In Niagara’s third largest lower-tier municipality, two-term incumbent Welland mayor Frank Campion is presently running unopposed.
Campion, who served as local councillor for several terms prior to becoming mayor, handily secured the mayorship in 2014 and again in 2018, winning 60 and 78 per cent of the vote share.
Like Diodati, Campion cited unfinished work as the driving force behind his re-election campaign, including work related to Welland’s local hospital and affordable housing.
“I want to continue the work I started,” Campion told local news media at the beginning of July.
Less than four weeks out from nomination close, Campion is one of six incumbent Niagara mayors currently running unchallenged.
Sandra Easton in Lincoln, Marvin Junkin in Pelham, Bill Steele in Port Colborne, Terry Ugulini in Thorold, and Kevin Gibson in Wainfleet all lack opponents at the moment.
The remaining four incumbent heads of council each have at least one challenger registered, with a number of experienced candidates hoping to unseat their community’s respective mayor.
In Niagara-on-the-Lake, Toronto transplant and first-term council head Betty Disero will have her hands full trying to hang on to the title of Lord Mayor this fall, as former local councillor and current regional representative Gary Zalepa filed his nomination papers to replace her back in May.
In Grimsby and West Lincoln, mayors Jeff Jordan and Dave Bylsma are both facing internal opposition from current members of their Niagara West councils.
In Grimsby, two-term local councillor John Dunstall is vying to supplant Jordan. While in West Lincoln, current municipal councillor Cheryl Ganann, who first assumed office following a 2016 by-election, will challenge Dave Bylsma for the mayorship.
Bylsma was first elected mayor of West Lincoln in 2018, after serving one prior term as local councillor.
Over the course of the COVID-19 pandemic, the outspoken mayor has been the subject of considerable controversy as an anti-vaccine, anti-mandate advocate; breaching the municipality’s code of conduct multiple times and having his pay docked and various duties on boards and council appointments stripped.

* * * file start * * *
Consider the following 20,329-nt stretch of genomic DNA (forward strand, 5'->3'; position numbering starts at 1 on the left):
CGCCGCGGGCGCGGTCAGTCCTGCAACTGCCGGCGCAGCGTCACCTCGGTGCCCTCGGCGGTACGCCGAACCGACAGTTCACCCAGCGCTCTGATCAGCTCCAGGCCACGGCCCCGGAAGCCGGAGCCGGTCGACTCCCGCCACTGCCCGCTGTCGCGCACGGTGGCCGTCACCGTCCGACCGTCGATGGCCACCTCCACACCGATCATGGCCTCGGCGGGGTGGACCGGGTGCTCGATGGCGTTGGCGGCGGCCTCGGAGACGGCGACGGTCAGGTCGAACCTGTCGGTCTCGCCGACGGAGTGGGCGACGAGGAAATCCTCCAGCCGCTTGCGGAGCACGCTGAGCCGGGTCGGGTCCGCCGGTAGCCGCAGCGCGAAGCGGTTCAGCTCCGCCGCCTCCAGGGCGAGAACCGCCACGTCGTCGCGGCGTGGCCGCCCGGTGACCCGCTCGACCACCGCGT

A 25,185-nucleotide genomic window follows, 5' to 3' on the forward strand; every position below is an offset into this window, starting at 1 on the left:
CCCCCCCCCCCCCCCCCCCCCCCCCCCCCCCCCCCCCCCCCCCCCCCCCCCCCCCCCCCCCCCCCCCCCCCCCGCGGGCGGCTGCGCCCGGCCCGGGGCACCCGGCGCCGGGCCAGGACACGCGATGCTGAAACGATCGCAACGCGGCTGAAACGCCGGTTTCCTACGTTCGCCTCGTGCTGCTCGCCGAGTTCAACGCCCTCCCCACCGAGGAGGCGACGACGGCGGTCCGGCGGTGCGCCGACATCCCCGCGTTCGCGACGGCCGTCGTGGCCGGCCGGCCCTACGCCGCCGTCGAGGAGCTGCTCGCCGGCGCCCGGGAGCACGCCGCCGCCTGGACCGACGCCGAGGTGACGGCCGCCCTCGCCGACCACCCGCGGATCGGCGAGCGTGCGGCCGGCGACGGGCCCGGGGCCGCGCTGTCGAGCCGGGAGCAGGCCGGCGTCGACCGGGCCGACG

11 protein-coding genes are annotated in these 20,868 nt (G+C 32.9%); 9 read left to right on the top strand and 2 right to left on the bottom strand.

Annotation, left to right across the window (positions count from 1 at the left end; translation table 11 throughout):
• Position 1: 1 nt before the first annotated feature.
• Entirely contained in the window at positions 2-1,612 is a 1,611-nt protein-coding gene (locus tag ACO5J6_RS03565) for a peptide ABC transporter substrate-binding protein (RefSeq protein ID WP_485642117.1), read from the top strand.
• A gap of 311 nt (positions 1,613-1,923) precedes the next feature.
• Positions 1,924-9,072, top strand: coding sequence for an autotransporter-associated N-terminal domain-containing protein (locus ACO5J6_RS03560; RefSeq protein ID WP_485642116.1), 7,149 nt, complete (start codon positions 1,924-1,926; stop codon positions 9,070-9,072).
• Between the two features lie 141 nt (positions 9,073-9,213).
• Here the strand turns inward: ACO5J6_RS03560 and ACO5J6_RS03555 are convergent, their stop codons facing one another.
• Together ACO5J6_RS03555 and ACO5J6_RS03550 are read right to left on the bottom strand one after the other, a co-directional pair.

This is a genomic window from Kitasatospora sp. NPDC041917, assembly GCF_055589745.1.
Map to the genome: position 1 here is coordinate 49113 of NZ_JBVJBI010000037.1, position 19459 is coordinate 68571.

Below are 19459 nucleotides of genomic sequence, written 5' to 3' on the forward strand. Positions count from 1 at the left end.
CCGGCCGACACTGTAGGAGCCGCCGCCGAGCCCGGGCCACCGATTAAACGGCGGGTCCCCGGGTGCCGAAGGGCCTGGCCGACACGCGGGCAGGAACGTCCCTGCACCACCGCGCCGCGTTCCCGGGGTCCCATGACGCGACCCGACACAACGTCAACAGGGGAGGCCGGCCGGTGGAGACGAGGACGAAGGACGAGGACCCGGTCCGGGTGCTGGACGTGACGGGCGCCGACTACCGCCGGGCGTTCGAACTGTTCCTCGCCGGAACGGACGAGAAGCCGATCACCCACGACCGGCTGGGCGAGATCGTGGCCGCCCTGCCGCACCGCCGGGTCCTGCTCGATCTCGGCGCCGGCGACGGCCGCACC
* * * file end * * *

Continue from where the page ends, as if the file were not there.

Lastly, in Fort Erie, long-time council head Wayne Redekop will have at least two challengers trying to preclude him from earning a sixth term as mayor, one of whom should be familiar to local voters.
Candidate Peter Taras, who owns and operates Harvest Ridge Farm, ran for the People’s Party of Canada in the 2021 federal election. Though he finished fourth of five candidates, Taras bested his Green Party rival and managed to secure 8.4 per cent of the vote, well above the party’s national share of 4.9 per cent.
“If elected, By-Law officers will not be used to violate the Charter rights of the citizens of Fort Erie,” Taras wrote on Facebook after filing his paperwork at the end of June.
“I will do my best to protect the freedoms of the people.”
The third registered candidate for Fort Erie mayor is Dan Favero. Favero owns a car wash and storage business on Garrison Road.
The municipal election is scheduled for October 24, 2022.
Potential candidates have until August 19 to file nomination papers to appear on the ballot.